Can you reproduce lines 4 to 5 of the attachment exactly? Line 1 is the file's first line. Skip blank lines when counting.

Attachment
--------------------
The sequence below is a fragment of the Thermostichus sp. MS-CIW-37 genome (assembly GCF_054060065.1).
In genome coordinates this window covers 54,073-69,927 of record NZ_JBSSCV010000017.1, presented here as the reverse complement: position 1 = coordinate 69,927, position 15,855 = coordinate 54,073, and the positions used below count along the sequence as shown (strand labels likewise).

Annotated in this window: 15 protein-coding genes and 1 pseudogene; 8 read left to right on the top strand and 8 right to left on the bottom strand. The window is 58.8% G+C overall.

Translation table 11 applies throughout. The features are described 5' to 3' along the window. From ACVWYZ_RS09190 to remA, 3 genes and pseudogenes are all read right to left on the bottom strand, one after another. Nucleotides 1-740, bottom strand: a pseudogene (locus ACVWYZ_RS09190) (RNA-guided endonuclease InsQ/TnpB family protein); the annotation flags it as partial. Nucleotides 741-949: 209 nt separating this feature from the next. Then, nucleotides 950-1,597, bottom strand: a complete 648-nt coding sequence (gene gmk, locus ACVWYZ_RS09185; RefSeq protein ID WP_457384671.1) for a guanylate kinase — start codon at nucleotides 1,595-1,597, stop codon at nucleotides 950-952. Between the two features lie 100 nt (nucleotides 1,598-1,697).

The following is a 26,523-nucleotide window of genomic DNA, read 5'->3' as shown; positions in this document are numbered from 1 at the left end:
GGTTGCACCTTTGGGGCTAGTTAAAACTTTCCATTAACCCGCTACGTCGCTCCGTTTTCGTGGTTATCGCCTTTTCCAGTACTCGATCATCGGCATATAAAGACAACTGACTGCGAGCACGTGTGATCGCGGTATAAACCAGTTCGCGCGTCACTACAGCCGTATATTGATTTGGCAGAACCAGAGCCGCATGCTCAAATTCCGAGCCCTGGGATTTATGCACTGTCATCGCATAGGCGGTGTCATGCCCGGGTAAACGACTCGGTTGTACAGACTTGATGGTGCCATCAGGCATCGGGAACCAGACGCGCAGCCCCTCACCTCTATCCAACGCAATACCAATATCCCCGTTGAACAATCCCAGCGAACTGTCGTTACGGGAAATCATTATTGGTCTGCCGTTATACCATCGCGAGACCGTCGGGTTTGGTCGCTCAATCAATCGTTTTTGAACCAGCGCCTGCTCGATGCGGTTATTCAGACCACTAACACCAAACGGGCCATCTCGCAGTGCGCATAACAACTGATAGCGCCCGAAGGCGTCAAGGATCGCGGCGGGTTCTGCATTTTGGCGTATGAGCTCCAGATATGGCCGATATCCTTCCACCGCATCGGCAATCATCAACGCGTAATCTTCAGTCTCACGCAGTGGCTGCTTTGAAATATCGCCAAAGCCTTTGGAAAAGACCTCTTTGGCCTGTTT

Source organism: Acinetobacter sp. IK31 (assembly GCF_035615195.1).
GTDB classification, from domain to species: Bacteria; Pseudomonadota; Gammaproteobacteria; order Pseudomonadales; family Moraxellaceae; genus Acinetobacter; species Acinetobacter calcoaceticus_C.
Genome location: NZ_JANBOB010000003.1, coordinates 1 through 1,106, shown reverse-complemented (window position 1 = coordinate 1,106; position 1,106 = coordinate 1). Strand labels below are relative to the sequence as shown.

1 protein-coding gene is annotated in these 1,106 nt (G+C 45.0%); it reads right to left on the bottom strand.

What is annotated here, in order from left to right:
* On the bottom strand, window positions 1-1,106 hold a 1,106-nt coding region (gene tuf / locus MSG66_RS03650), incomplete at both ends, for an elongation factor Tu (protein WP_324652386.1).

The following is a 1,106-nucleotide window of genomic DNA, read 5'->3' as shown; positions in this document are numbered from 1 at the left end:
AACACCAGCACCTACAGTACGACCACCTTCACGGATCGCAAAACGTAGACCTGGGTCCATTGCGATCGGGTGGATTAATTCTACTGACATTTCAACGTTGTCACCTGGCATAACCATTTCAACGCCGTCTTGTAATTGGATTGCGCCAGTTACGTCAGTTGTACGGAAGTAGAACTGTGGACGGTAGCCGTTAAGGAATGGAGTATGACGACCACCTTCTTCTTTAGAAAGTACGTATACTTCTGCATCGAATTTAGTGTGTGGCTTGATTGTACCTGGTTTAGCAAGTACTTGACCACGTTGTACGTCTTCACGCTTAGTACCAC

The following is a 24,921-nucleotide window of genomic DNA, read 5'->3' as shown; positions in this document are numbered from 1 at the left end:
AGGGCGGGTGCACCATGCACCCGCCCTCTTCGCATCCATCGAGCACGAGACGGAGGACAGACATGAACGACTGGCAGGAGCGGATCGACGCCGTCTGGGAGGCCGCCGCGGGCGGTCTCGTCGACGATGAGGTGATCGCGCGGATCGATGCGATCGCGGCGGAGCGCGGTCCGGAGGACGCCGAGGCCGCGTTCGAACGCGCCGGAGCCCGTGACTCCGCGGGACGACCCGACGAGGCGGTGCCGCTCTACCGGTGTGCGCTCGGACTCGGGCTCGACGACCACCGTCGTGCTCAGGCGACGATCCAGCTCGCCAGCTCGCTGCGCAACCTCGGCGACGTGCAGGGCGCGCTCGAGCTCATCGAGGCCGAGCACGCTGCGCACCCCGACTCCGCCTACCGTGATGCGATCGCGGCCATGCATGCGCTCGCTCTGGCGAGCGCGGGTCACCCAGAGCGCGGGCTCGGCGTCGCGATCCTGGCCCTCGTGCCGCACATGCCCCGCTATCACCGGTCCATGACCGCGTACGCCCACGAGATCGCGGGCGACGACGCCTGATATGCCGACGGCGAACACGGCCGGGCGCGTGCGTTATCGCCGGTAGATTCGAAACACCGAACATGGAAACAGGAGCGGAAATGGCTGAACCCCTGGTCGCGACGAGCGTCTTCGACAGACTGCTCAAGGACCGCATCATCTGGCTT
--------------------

Translation table 11 applies throughout. The features are described 5' to 3' along the window. From ACVWYZ_RS09190 to remA, 3 genes and pseudogenes are all read right to left on the bottom strand, one after another. Nucleotides 1-740, bottom strand: a pseudogene (locus ACVWYZ_RS09190) (RNA-guided endonuclease InsQ/TnpB family protein); the annotation flags it as partial. Nucleotides 741-949: 209 nt separating this feature from the next. Then, nucleotides 950-1,597, bottom strand: a complete 648-nt coding sequence (gene gmk, locus ACVWYZ_RS09185; RefSeq protein ID WP_457384671.1) for a guanylate kinase — start codon at nucleotides 1,595-1,597, stop codon at nucleotides 950-952. Between the two features lie 100 nt (nucleotides 1,598-1,697).

The following is a 26,523-nucleotide window of genomic DNA, read 5'->3' as shown; positions in this document are numbered from 1 at the left end: